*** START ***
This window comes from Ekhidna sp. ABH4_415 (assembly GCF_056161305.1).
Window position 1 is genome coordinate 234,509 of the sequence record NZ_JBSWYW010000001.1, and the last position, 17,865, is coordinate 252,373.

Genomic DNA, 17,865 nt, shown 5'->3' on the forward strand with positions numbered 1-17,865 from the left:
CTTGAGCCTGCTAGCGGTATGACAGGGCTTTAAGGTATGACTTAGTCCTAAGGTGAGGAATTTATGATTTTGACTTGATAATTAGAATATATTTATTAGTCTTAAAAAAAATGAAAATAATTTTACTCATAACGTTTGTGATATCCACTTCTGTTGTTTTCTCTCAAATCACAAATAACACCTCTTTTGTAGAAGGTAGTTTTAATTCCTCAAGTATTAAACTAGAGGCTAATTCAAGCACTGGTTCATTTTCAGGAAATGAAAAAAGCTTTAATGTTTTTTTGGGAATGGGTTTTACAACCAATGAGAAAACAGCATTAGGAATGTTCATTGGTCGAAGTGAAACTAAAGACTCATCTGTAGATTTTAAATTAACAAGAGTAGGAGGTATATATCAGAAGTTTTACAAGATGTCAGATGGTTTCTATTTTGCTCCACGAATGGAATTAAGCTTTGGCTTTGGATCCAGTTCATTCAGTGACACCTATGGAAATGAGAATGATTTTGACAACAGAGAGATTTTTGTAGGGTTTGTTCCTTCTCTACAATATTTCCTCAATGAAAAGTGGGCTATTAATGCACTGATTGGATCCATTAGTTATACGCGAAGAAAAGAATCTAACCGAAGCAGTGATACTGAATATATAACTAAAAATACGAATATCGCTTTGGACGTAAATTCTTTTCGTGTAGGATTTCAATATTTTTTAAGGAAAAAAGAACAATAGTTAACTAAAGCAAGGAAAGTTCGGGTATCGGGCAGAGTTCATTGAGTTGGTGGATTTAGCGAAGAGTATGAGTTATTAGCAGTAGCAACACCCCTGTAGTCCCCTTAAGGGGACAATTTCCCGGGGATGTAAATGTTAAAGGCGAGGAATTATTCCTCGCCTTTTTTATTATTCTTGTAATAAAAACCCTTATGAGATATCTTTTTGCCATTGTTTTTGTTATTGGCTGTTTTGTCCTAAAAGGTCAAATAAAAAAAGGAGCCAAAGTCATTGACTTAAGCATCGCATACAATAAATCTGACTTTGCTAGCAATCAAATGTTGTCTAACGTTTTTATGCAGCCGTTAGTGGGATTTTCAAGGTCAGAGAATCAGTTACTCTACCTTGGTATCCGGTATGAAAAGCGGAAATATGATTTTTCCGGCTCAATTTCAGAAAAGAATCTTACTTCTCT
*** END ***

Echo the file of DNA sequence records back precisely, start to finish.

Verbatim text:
This window comes from Ekhidna sp. ABH4_415 (assembly GCF_056161305.1).
Window position 1 is genome coordinate 234,509 of the sequence record NZ_JBSWYW010000001.1, and the last position, 17,865, is coordinate 252,373.

Genomic DNA, 17,865 nt, shown 5'->3' on the forward strand with positions numbered 1-17,865 from the left:
CTTGAGCCTGCTAGCGGTATGACAGGGCTTTAAGGTATGACTTAGTCCTAAGGTGAGGAATTTATGATTTTGACTTGATAATTAGAATATATTTATTAGTCTTAAAAAAAATGAAAATAATTTTACTCATAACGTTTGTGATATCCACTTCTGTTGTTTTCTCTCAAATCACAAATAACACCTCTTTTGTAGAAGGTAGTTTTAATTCCTCAAGTATTAAACTAGAGGCTAATTCAAGCACTGGTTCATTTTCAGGAAATGAAAAAAGCTTTAATGTTTTTTTGGGAATGGGTTTTACAACCAATGAGAAAACAGCATTAGGAATGTTCATTGGTCGAAGTGAAACTAAAGACTCATCTGTAGATTTTAAATTAACAAGAGTAGGAGGTATATATCAGAAGTTTTACAAGATGTCAGATGGTTTCTATTTTGCTCCACGAATGGAATTAAGCTTTGGCTTTGGATCCAGTTCATTCAGTGACACCTATGGAAATGAGAATGATTTTGACAACAGAGAGATTTTTGTAGGGTTTGTTCCTTCTCTACAATATTTCCTCAATGAAAAGTGGGCTATTAATGCACTGATTGGATCCATTAGTTATACGCGAAGAAAAGAATCTAACCGAAGCAGTGATACTGAATATATAACTAAAAATACGAATATCGCTTTGGACGTAAATTCTTTTCGTGTAGGATTTCAATATTTTTTAAGGAAAAAAGAACAATAGTTAACTAAAGCAAGGAAAGTTCGGGTATCGGGCAGAGTTCATTGAGTTGGTGGATTTAGCGAAGAGTATGAGTTATTAGCAGTAGCAACACCCCTGTAGTCCCCTTAAGGGGACAATTTCCCGGGGATGTAAATGTTAAAGGCGAGGAATTATTCCTCGCCTTTTTTATTATTCTTGTAATAAAAACCCTTATGAGATATCTTTTTGCCATTGTTTTTGTTATTGGCTGTTTTGTCCTAAAAGGTCAAATAAAAAAAGGAGCCAAAGTCATTGACTTAAGCATCGCATACAATAAATCTGACTTTGCTAGCAATCAAATGTTGTCTAACGTTTTTATGCAGCCGTTAGTGGGATTTTCAAGGTCAGAGAATCAGTTACTCTACCTTGGTATCCGGTATGAAAAGCGGAAATATGATTTTTCCGGCTCAATTTCAGAAAAGAATCTTACTTCTCT